Isabel Hardman

Corbyn’s confident conference speech will send Labour members home happy

Corbyn’s confident conference speech will send Labour members home happy
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Jeremy Corbyn's speech to Labour conference showed how confident the Labour leader is now. He knew his way around the text enough to be able to make little spontaneous jokes, rather than reading the 'strong message here' instruction from the autocue, as he did in his 2015 address. He varied his pitch, his pace and his tone. None of these things have been guaranteed with Corbyn until now. The speech itself was well-written and structured, starting with a lengthy but effective values-based section where Corbyn praised the membership and attacked the press, which warmed up those in the hall no end.

Not that the members needed warming up. They were, unsurprisingly, delighted by the very appearance of their leader, waving 'Jeremy Corbyn' scarves and signing that now famous song. They gave many surprise standing ovations that Corbyn clearly hadn't been expecting, but he is now confident and was able to pick up where he'd been interrupted without a struggle.

All of these things are superficial, but they contributed to the very impression that Labour strategists have been keen to give this week: that Labour is ready for government and feels comfortable in its own skin.

When it came to the substance of the speech, Corbyn did talk a lot about policy, contrasting the performance of the Tories in key policy areas such as health, welfare, business and so on with the plans that each shadow minister had ready for being in power. A few years ago, promises that any shadow minister would be able to implement something once in government would have sounded either delusional or like the kind of thing that any leader would feel they had to say, regardless of the likelihood of or indeed their personal desire for the party actually winning a general election and finding itself in charge. Now, they sounded credible, even if the spending pledges and mechanisms behind the policies are not.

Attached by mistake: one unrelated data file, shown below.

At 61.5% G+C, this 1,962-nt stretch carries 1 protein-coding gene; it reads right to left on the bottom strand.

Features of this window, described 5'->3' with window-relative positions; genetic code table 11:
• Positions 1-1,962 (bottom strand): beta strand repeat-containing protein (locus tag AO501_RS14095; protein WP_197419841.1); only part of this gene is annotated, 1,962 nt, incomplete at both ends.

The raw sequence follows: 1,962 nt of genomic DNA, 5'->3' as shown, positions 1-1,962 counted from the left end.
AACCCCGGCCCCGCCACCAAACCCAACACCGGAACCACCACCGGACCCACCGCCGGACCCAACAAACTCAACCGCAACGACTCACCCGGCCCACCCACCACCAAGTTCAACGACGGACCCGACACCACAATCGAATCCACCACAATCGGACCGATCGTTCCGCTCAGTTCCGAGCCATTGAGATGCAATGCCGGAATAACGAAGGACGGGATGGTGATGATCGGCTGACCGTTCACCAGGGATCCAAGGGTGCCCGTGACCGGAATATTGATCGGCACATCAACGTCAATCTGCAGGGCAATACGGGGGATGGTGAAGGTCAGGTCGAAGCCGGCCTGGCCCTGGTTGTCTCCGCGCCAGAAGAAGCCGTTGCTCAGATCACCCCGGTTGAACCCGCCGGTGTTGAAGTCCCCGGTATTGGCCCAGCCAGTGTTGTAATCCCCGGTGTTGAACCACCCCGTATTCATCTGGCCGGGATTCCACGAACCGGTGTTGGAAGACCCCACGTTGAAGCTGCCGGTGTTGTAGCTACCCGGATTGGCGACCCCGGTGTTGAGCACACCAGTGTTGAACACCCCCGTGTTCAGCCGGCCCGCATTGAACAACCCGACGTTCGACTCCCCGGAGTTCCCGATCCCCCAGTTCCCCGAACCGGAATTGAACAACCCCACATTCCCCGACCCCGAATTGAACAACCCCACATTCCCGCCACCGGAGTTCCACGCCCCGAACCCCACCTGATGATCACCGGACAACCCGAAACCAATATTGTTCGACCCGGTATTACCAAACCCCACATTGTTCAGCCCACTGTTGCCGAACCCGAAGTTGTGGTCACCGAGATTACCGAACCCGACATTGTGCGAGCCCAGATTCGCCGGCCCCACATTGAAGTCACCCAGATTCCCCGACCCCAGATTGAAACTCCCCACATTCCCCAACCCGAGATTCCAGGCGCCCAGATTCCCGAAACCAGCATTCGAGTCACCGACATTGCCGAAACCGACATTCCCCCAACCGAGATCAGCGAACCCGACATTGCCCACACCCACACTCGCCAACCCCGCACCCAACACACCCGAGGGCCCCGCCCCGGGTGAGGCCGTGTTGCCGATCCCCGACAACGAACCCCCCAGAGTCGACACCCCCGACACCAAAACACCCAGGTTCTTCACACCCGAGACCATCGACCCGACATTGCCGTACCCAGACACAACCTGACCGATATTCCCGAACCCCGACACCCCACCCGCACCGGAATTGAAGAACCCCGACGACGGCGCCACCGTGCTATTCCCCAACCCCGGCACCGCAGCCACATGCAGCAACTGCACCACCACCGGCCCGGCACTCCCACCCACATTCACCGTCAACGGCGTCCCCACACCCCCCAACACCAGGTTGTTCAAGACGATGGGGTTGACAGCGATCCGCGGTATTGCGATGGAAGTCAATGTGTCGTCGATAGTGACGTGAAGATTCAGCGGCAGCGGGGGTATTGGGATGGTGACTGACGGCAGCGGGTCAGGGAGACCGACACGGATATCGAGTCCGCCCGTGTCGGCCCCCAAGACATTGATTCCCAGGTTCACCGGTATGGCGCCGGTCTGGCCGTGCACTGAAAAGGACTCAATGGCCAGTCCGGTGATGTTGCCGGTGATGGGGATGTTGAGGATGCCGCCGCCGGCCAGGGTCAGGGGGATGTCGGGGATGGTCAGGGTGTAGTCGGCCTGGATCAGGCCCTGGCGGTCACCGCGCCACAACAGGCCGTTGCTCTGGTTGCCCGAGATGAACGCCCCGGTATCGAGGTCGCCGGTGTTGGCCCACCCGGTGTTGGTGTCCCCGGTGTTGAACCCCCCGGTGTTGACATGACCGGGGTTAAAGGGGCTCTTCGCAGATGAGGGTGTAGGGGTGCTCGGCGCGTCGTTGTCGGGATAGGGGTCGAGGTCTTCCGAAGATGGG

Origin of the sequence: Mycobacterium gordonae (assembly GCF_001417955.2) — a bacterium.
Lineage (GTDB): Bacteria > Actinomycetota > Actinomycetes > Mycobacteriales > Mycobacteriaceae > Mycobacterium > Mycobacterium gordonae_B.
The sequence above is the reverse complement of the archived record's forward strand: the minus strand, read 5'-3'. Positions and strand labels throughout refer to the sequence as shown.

This is a problem for the Conservatives: they would, frankly, have to pay people to create the size and enthusiasm of the gathering of members in today's hall. Theresa May will next week be on the defensive whereas Labour has this week felt largely proactive and happy with itself. This is no mean feat given the row over the summer about anti-Semitism. Many may feel that Corbyn is continuing to dismiss the anti-Semitism allegations - today he suggested drawing a line under the matter without offering an apology - but the members in the hall were clearly comfortable with this approach.

Labour will leave this conference feeling pretty good about itself. But there's a risk that this good feeling allows the leadership to continue to fudge on Brexit, both in terms of the deal being negotiated and the terms of a proposed second referendum on that deal. And while the party has largely ignored the complaints of those 'moderates' who are considering leaving, this is still a scenario that the leadership worries about a great deal, as it could conceivably rob Corbyn of his majority, preventing him from realising all the ambitions that he delighted activists with today.

Written byIsabel Hardman

Isabel Hardman is assistant editor of The Spectator. She also presents Radio 4’s Week in Westminster and is author of Why We Get The Wrong Politicians.

Topics in this articlePoliticsjeremy corbynuk politics